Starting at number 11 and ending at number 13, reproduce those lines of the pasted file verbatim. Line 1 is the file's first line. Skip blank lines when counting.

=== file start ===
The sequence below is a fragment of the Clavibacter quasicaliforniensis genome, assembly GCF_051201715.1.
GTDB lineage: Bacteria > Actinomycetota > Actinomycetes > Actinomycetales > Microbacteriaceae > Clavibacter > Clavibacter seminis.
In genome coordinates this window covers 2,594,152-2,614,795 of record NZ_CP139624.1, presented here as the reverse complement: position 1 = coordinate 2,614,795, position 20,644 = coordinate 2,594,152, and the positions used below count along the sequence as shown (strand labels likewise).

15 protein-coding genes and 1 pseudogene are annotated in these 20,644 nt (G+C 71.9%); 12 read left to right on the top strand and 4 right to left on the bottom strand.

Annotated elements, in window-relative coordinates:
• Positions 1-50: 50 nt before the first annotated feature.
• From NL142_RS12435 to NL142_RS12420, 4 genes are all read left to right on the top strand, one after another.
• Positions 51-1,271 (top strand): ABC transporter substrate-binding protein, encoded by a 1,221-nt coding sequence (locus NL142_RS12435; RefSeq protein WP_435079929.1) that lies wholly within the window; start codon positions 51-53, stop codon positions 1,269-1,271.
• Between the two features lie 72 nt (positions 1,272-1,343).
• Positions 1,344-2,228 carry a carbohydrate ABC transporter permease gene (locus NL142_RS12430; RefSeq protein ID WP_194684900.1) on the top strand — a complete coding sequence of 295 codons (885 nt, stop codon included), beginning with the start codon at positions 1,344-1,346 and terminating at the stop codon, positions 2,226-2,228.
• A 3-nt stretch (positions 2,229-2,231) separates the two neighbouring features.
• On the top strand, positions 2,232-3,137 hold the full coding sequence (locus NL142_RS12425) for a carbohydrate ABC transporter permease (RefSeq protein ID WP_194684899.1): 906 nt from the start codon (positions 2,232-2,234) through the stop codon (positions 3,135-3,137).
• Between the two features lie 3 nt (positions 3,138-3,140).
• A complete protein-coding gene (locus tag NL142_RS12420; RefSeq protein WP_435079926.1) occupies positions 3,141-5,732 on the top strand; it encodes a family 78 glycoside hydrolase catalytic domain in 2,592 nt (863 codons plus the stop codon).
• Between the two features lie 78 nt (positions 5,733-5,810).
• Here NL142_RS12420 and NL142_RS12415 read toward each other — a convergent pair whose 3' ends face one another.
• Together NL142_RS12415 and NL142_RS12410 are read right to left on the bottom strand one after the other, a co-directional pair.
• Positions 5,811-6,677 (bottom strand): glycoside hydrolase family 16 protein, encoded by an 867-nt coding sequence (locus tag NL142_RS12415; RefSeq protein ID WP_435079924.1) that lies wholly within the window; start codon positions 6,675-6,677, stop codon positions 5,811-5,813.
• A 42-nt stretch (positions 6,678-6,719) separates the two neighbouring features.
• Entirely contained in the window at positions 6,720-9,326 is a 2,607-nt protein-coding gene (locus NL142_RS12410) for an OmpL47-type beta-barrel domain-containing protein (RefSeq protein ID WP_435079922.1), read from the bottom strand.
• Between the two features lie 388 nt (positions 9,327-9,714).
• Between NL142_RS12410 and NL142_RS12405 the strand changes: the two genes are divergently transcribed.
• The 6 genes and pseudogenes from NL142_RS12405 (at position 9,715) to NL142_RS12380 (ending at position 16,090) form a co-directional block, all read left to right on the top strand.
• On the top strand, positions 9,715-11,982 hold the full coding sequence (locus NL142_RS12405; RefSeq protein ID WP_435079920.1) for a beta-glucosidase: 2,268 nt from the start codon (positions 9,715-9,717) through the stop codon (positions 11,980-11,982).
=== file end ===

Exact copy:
• A 3-nt stretch (positions 2,229-2,231) separates the two neighbouring features.
• On the top strand, positions 2,232-3,137 hold the full coding sequence (locus NL142_RS12425) for a carbohydrate ABC transporter permease (RefSeq protein ID WP_194684899.1): 906 nt from the start codon (positions 2,232-2,234) through the stop codon (positions 3,135-3,137).
• Between the two features lie 3 nt (positions 3,138-3,140).